|Date(s):||June 12, 1895 to June 14, 1895|
|Course:||“Rise And Fall of the Slave South,” University of Virginia|
|Rating:||5 (2 votes)|
After the Civil War, silver reserves were discovered in the Western United States. Free silver advocates were people who advocated the Federal Government to allow silver to be minted at 1 per troy ounce as opposed to the gold standard which valued gold at 20 per troy ounce. The result of introducing silver into the market would have been an increase in money supply and inflation. Those who backed free silver were in favor of inflation because it enabled debtors to pay debts off cheaper; wealthy creditors like banks, leaseholders, and landlords were against the free silver movement.
From June 12-14, 1895, the Convention of Free Silver Supporters met in Memphis Tennessee to discuss the forming of a new silver party. The meeting was intended to be non-partisan, but was promoted by the Democratic Party, which made an effort to attract Populists and Republicans. Over 2,200 delegates from all over the Southern and Western states attended. Representatives came from almost every state south of the Ohio River and West of the Mississippi River.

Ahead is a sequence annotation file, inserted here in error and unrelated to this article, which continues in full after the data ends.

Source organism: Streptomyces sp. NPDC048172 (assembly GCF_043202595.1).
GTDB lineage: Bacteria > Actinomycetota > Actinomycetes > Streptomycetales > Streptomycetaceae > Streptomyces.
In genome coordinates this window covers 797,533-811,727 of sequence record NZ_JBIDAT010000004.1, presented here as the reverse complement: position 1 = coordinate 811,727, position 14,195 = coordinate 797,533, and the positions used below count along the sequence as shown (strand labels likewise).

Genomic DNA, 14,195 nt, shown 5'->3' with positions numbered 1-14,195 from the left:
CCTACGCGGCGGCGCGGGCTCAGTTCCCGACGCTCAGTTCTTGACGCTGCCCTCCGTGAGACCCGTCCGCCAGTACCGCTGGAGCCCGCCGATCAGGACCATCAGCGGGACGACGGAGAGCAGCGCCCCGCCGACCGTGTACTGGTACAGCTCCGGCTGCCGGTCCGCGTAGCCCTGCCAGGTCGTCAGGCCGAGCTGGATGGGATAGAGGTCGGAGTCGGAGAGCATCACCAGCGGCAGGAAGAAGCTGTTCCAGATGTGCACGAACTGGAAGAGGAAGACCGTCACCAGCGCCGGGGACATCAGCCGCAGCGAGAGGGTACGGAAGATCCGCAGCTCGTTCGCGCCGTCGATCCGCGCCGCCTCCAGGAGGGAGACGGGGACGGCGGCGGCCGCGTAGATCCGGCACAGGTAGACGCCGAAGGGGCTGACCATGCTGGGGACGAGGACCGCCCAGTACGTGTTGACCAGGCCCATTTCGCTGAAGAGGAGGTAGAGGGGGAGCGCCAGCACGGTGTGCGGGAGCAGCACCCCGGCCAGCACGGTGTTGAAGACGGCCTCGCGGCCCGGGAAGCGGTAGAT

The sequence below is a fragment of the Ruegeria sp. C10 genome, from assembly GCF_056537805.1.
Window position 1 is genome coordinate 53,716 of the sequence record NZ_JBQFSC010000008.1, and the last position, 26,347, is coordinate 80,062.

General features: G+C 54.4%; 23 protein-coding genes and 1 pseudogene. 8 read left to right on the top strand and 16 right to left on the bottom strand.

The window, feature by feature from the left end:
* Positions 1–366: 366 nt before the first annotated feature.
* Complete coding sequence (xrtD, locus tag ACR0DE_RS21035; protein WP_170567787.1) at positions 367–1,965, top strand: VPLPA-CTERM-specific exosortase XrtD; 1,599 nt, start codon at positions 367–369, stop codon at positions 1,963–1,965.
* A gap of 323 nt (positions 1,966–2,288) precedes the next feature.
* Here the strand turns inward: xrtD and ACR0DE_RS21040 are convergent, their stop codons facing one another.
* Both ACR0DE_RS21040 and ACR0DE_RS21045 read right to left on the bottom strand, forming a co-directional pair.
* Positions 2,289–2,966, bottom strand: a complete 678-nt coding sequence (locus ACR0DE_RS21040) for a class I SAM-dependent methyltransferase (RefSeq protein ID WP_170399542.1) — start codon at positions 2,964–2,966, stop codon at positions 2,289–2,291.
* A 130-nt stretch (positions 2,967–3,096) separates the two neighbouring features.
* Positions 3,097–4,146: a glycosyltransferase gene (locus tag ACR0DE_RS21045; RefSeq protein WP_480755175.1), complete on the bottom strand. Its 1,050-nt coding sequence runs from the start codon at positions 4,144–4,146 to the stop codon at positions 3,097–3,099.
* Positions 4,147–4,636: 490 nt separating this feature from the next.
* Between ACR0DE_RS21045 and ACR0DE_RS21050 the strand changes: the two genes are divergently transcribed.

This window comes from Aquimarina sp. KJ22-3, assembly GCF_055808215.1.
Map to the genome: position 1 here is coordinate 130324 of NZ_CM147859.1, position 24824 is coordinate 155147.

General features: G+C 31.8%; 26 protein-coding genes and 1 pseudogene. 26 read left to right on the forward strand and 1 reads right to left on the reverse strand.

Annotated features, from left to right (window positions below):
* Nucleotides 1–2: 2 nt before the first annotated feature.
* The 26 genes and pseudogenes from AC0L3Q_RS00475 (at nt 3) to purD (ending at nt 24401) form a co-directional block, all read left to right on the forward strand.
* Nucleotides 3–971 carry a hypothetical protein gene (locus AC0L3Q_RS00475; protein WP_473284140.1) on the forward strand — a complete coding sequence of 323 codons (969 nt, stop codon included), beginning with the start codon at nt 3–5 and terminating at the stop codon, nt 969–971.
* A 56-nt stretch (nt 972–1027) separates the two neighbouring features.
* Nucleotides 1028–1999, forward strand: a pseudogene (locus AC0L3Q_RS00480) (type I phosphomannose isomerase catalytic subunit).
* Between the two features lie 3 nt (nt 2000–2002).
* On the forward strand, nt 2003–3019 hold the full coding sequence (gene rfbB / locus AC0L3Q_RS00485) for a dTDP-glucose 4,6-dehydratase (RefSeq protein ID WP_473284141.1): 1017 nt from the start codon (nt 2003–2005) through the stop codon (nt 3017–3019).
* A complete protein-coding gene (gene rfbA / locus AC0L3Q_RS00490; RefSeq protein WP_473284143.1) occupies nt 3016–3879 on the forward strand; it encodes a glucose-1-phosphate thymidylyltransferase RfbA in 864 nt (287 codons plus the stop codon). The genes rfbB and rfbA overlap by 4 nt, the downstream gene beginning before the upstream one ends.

The governor of South Carolina, Benjamin R. Tillman, had predicted a failure of the free silver movement within the Democratic Party and was one of the main advocates for the formation of a new party. Pennsylvania Congressman, Joseph C. Sibley in a speech on June 12, upset many Democrats by making a direct bid for the leadership of a new party. Opposing the formation of a new party and urging Democratic unity was Senator Isham Harris from Tennessee.
Prior to the convention, an associated press report in the Nashville Banner on June 12, 1895 predicted that the convention was not likely to result in anything more than an enormous amount of speech-making and the adoption of strong free silver resolutions.' At the termination of the convention on June 14, the press's prediction rang true; speeches continued from mid-morning until evening and while several Southern Populists were appointed to the Committee on Resolutions, no resolutions were agreed upon. The Convention adjourned without conclusive action for adopting resolutions.
Despite the unsuccessful nature of the convention in Tennessee, the free silverites continued to hold conventions throughout the United States. The rhetoric of free silver became so popular that by 1896, the Democratic National Party nominated William Jennings Bryan, a free silver supporter, for President.